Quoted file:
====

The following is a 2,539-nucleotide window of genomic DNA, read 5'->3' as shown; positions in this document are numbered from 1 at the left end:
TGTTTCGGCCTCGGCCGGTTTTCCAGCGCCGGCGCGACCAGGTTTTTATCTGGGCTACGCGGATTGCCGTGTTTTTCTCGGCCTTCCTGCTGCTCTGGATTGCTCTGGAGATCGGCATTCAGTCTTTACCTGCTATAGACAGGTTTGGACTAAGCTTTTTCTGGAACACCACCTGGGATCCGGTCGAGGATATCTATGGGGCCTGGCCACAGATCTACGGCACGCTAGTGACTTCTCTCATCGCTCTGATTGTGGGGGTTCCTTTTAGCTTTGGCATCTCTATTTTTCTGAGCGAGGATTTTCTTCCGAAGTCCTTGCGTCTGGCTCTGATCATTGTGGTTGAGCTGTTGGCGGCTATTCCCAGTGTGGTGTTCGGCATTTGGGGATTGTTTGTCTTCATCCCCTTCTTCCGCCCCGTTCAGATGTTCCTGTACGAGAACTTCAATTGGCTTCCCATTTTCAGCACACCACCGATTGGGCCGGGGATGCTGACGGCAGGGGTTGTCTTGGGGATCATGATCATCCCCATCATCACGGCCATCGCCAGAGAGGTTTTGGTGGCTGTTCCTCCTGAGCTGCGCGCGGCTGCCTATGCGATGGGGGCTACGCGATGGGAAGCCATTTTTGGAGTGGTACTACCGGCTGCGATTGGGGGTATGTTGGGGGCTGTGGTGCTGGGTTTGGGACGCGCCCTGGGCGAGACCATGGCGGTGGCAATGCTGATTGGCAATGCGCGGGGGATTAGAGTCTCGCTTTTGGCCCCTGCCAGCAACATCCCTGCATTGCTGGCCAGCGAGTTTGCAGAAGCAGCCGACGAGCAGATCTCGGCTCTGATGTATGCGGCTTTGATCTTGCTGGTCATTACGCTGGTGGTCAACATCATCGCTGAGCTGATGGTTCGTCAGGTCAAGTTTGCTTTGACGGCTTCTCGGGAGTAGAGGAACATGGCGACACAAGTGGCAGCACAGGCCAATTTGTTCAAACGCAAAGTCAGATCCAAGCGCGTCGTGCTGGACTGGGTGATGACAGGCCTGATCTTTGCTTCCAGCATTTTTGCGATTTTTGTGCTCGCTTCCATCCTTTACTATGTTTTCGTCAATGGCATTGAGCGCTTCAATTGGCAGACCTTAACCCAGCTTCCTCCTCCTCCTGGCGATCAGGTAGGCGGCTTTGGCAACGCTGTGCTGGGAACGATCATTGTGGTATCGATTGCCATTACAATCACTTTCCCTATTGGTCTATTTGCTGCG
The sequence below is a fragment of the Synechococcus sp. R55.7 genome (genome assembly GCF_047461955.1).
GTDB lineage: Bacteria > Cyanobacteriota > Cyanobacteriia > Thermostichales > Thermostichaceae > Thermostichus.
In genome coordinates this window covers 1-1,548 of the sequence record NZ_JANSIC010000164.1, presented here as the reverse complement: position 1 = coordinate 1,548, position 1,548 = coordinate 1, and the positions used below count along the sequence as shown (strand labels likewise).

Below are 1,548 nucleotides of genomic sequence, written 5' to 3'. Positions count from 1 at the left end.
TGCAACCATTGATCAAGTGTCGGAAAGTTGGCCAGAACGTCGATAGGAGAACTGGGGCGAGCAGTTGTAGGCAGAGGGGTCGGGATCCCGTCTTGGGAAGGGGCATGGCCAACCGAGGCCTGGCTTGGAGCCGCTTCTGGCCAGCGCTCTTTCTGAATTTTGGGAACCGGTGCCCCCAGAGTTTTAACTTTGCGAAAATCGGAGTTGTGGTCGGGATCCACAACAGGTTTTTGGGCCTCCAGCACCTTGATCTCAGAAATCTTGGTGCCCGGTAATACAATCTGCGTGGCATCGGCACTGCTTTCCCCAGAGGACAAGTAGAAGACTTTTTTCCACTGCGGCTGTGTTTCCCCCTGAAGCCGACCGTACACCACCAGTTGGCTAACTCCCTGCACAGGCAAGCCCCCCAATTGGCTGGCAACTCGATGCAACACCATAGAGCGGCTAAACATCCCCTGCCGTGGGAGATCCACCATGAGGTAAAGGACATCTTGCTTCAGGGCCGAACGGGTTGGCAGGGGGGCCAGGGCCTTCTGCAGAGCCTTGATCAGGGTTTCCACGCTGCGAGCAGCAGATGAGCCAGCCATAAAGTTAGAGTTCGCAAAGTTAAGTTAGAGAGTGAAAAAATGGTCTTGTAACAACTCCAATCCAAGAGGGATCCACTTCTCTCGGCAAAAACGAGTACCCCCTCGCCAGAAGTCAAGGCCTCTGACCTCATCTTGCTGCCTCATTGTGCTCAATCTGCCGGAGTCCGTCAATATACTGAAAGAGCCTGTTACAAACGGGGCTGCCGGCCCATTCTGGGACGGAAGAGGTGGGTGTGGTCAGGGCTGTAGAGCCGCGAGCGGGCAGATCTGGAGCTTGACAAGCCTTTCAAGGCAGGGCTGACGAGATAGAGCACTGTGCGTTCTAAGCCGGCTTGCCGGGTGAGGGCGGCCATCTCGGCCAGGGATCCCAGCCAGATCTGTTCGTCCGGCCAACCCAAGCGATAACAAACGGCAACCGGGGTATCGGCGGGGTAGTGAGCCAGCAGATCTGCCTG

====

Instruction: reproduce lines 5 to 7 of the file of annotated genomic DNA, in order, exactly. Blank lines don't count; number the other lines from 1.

In genome coordinates this window covers 1-1,548 of the sequence record NZ_JANSIC010000164.1, presented here as the reverse complement: position 1 = coordinate 1,548, position 1,548 = coordinate 1, and the positions used below count along the sequence as shown (strand labels likewise).

Below are 1,548 nucleotides of genomic sequence, written 5' to 3'. Positions count from 1 at the left end.
TGCAACCATTGATCAAGTGTCGGAAAGTTGGCCAGAACGTCGATAGGAGAACTGGGGCGAGCAGTTGTAGGCAGAGGGGTCGGGATCCCGTCTTGGGAAGGGGCATGGCCAACCGAGGCCTGGCTTGGAGCCGCTTCTGGCCAGCGCTCTTTCTGAATTTTGGGAACCGGTGCCCCCAGAGTTTTAACTTTGCGAAAATCGGAGTTGTGGTCGGGATCCACAACAGGTTTTTGGGCCTCCAGCACCTTGATCTCAGAAATCTTGGTGCCCGGTAATACAATCTGCGTGGCATCGGCACTGCTTTCCCCAGAGGACAAGTAGAAGACTTTTTTCCACTGCGGCTGTGTTTCCCCCTGAAGCCGACCGTACACCACCAGTTGGCTAACTCCCTGCACAGGCAAGCCCCCCAATTGGCTGGCAACTCGATGCAACACCATAGAGCGGCTAAACATCCCCTGCCGTGGGAGATCCACCATGAGGTAAAGGACATCTTGCTTCAGGGCCGAACGGGTTGGCAGGGGGGCCAGGGCCTTCTGCAGAGCCTTGATCAGGGTTTCCACGCTGCGAGCAGCAGATGAGCCAGCCATAAAGTTAGAGTTCGCAAAGTTAAGTTAGAGAGTGAAAAAATGGTCTTGTAACAACTCCAATCCAAGAGGGATCCACTTCTCTCGGCAAAAACGAGTACCCCCTCGCCAGAAGTCAAGGCCTCTGACCTCATCTTGCTGCCTCATTGTGCTCAATCTGCCGGAGTCCGTCAATATACTGAAAGAGCCTGTTACAAACGGGGCTGCCGGCCCATTCTGGGACGGAAGAGGTGGGTGTGGTCAGGGCTGTAGAGCCGCGAGCGGGCAGATCTGGAGCTTGACAAGCCTTTCAAGGCAGGGCTGACGAGATAGAGCACTGTGCGTTCTAAGCCGGCTTGCCGGGTGAGGGCGGCCATCTCGGCCAGGGATCCCAGCCAGATCTGTTCGTCCGGCCAACCCAAGCGATAACAAACGGCAACCGGGGTATCGGCGGGGTAGTGAGCCAGCAGATCTGCCTG